CHICAGO -- The low point so far in Chicago's closely watched battle with street gangs may have been the day that Michelle Obama came home for the funeral of a teenage honor student.
A year ago, the city's bloodiest January in more than a decade had just ended. On Feb. 9, 2013, the first lady stood in a church mourning 15-year-old Hadiya Pendleton, who had been shot dead in a gang dispute she had nothing to do with. It happened just a mile from the Obamas' Chicago house.
Since then, the number of homicides and other violent crimes that turned Chicago into a national symbol of gun violence has fallen sharply, bringing some relief to neighborhoods plagued with gang activity but also raising questions about whether the progress is sustainable.
The city led the nation in homicides in 2012 with more than 500. It ended 2013 with 415 homicides -- the lowest total in nearly half a century but still far more than any other U.S city, including much larger Los Angeles and New York.
The overall crime rate fell last year to a level not seen since 1972, and the number of shooting incidents involving victims 16 and younger dropped 40 percent in 12 months, city officials say.
Some wonder if the decline is a result of spending more than $100 million on police overtime. But city officials insist the numbers are evidence that changing police tactics and creating and expanding after-school jobs and mentoring programs for young people are paying off.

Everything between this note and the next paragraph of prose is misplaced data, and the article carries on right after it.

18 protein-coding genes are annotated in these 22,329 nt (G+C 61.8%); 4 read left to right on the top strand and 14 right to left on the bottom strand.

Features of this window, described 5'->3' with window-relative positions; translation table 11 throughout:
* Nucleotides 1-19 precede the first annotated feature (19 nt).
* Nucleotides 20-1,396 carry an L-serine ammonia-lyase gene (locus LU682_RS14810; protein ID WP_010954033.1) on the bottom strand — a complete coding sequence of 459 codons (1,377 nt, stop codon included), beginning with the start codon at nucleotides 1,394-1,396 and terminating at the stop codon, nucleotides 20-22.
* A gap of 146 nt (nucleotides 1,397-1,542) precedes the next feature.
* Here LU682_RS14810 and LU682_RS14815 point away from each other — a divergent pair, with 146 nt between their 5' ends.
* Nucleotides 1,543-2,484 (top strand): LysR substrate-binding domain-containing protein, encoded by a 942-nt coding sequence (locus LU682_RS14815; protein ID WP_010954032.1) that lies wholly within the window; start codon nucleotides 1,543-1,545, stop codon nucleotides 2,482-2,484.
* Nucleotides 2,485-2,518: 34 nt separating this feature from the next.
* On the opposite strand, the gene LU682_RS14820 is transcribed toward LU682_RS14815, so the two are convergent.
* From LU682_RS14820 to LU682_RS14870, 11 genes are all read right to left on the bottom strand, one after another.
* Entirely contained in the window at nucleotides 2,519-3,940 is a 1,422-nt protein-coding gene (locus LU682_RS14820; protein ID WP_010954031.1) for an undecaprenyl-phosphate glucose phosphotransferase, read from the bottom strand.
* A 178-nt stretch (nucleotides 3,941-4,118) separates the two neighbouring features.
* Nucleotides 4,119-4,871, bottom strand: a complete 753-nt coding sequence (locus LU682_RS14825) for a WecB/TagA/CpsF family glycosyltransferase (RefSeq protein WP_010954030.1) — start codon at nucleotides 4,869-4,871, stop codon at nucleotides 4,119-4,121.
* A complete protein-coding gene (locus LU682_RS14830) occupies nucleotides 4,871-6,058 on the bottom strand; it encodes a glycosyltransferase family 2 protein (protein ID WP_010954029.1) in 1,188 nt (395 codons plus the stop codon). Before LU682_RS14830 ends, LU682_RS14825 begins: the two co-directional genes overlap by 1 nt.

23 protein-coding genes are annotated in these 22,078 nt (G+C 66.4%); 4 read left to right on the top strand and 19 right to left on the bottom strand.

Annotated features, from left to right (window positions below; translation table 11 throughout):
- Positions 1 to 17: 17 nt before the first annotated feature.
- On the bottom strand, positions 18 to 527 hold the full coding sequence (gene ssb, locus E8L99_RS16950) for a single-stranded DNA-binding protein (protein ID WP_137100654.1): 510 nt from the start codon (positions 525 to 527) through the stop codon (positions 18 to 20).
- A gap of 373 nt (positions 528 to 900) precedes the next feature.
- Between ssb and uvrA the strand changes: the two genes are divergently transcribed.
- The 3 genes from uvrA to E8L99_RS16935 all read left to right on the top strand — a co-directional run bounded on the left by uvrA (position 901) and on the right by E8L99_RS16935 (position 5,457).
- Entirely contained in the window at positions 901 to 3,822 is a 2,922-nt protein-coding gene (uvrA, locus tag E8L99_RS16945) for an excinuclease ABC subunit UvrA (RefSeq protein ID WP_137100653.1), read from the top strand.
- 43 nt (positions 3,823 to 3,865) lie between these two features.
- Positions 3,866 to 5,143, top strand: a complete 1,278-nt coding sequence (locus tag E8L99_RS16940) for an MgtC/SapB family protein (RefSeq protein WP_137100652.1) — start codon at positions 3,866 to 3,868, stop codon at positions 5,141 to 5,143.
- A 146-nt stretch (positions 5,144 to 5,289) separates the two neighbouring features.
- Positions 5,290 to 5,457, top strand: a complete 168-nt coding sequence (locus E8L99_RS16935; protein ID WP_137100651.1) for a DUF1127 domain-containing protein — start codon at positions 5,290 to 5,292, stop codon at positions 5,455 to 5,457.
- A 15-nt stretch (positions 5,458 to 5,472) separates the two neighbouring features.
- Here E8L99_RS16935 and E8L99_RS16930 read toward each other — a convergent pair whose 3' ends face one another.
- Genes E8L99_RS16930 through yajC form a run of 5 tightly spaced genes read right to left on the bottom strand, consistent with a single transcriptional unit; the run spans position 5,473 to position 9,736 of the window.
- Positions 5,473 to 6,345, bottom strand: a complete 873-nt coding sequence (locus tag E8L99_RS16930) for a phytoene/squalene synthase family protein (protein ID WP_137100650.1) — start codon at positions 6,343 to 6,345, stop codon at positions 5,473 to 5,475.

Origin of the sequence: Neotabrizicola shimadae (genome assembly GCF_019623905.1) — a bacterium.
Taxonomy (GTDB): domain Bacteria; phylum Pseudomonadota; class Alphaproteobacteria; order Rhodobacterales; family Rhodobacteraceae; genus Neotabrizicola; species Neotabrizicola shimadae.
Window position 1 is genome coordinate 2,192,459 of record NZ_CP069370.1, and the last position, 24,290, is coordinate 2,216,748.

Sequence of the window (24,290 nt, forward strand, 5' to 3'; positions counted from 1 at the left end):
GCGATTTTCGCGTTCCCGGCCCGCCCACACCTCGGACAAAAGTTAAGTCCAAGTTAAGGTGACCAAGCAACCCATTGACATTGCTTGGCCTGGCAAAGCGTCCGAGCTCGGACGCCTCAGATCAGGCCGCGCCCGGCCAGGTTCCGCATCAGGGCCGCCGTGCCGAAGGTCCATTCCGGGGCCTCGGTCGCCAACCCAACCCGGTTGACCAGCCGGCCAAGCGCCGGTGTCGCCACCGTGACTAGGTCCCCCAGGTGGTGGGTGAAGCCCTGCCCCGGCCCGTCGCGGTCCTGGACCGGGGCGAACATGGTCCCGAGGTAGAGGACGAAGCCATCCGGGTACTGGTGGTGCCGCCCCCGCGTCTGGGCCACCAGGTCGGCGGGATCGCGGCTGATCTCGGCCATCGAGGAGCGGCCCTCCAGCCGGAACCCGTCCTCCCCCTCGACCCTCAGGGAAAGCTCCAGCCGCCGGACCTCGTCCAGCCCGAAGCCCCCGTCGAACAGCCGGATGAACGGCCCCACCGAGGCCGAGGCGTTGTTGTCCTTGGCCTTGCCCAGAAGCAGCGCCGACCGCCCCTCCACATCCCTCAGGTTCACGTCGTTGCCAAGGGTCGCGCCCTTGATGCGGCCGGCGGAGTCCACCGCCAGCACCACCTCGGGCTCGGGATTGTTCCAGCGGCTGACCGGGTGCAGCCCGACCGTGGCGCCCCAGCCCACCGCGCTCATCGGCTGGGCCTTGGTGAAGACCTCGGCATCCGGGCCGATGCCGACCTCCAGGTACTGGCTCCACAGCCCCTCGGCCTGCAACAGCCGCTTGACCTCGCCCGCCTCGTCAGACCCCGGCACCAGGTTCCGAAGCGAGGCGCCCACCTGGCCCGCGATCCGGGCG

Nobody pretends the problem has been solved. Yet Hadiya Pendleton's great uncle, Nathaniel Pendleton, feels more hopeful.
"It's a long way from people feeling like they can sit out on their porches," he said. "But it is getting a little better."
On the day of the first lady's visit, Chicago's violence problem was making international headlines, posing an enormous challenge to Mayor Rahm Emanuel, a former White House chief of staff. The mayor stressed that the problem mostly affected gang-plagued neighborhoods on the city's South and West sides and that police were doing everything possible to contain it.
In response, authorities launched a multipronged effort that started with a gang audit, a massive pooling of information about gangs and their members.
"We identified gang turfs, membership, who's in conflict with who, put it into a database and put that into the hands of beat officers," Police Superintendent Garry McCarthy said in an interview with The Associated Press.
With that information, he said, officers could focus on particular gangs and members and move quickly into areas where gangs might attack each other.
McCarthy, formerly the police chief in Newark and a high-ranking commander in New York, said officers have also alerted gangs that if one of their members kills somebody, police will go after everyone in the gang for any infraction -- from "welfare fraud to failure to pay taxes."
McCarthy said he's expanding on a system his predecessor, Jody Weis, launched when Weis met with gang members to deliver the same message -- a move that some alderman criticized as coddling criminals.
Today, the department also provides gang members with information about social services and even sets up meetings between them and the parents of murder victims "to give them a sense of what they are doing to the community."
McCarthy says it's the largest program of its kind in the nation and will be expanded this year.
So, too, will the department's so-called "heat lists" of people deemed likely to kill or be killed. Officers gathered statistics showing that associates of murder victims are 100 to 500 times more likely to end up on either side of a slaying. Last summer, they hand-delivered letters to 25 people warning them of those dangers and asking what police could do to help.
Since then, some have been arrested for low-level offenses, but none has been a victim or an offender of gun violence, McCarthy said.